Budget contingencies underway

Precautions are being taken in workplaces and regional public health officials are moving closer toward ramping up virus testing capacity and tracing that could bring about a more targeted approach to business closures. However, city leaders are anticipating big hits to sales tax revenues. As much as a $28 million shortfall of the approved $284 million 2020 budget, excluding utilities, is expected as a best-case scenario.

“People are buying a lot of groceries, but they’re not buying a lot of yoga pants,” CU Boulder Leeds School of Business research division director Brian Lewandowski said.

Furloughs of more than 700, or 38%, of all city employees and a hiring freeze of temporary and seasonal workers will save a combined $6 million, and officials are recommending Council approve up to a $6.5 million draw from municipal reserve funds to take them from 19.5% of the general fund to 15%.

“Staff recommends using a portion of the emergency reserves to support essential city services with this sharp revenue decline but recommends drawing the balance down to a minimum of 15% as the city remains vulnerable to other disasters which could require the use of reserves and must hold minimum balances to maintain a strong bond rating,” city staff stated in a memo to Council.

Area leaders are pleading with federal officials to design more relief programs to funnel funds to local governments with jurisdictional populations of less than 500,000, which were left out of eligibility in past coronavirus response bills.

“To close the remaining expected budget gap, the organization has begun the process to develop further 2020 budget reductions that are strategic, based on performance and based upon services we should/will provide with a focus on essential and important services, particularly during what is expected to be a slow recovery,” the memo stated.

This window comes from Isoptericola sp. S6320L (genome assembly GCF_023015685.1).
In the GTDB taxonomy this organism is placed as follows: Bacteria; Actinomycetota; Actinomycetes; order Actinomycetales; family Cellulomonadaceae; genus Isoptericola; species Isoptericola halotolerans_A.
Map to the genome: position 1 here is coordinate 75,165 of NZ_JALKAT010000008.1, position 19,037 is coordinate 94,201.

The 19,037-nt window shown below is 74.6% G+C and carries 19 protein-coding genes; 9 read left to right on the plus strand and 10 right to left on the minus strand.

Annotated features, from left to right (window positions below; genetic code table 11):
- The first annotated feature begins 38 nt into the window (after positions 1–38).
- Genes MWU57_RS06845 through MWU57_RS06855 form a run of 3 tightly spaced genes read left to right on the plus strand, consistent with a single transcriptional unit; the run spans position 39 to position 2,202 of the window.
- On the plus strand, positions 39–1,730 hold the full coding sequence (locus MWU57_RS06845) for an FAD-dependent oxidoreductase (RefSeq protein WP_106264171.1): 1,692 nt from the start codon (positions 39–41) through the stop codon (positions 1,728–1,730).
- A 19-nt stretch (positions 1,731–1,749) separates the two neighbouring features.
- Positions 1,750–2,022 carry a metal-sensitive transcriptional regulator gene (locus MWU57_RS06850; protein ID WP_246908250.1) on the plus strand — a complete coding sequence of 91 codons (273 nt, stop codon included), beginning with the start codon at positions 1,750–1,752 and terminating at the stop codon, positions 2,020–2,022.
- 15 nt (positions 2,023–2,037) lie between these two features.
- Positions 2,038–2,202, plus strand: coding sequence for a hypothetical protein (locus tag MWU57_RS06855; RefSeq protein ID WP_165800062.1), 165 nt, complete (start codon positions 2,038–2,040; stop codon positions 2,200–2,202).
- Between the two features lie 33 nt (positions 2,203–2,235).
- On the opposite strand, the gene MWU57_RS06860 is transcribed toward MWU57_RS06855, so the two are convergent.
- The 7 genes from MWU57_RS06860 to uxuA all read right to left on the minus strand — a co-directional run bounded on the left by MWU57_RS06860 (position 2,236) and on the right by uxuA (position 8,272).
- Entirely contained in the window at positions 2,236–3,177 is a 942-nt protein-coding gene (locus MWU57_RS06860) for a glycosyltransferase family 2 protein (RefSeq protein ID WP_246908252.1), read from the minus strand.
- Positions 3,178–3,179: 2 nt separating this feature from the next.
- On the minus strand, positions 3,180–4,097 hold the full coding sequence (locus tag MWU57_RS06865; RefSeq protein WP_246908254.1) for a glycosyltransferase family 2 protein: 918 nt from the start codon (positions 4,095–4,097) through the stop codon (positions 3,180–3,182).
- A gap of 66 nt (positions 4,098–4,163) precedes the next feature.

Each city department is developing prioritized 2020 budget reductions up to 10% their of budgets.

“Departments will quantify costs associated with each Council priority projects. This exercise is not intended to result in across-the-board cuts,” the memo stated.

Second wave shapes rebound

The city’s executive budget committee will make suggestions for budget reductions based on:

  • Whether impacted services fall under the definitions of essential, important, helpful and amenity from the a city “Budgeting for Community Resilience” report;
  • Application of the city’s racial equity instrument;
  • And whether a service should reasonably be provided based on anticipated phased recovery and re-opening schedules over the next six months or year, or until a COVID-19 vaccine is developed.

Economic recoveries may end up making a “W-shape” in terms of jobs and revenues, with expectations of another slowdown, albeit a less severe one, is likely to coincide with a second wave of virus transmissions as the country returns to normal behaviors, said Richard Wobbekind, associate dean and economist for CU’s Leeds.

“Overall, we think the second piece of the W is much smaller than the first piece and we go onto a reasonable amount of economic health as we go forward,” Wobbekind said. “… We’re really wondering if the consumers get back. You have the psychological aspect, are people going to be willing to go back to stores? Those are things that we’ve never faced before.”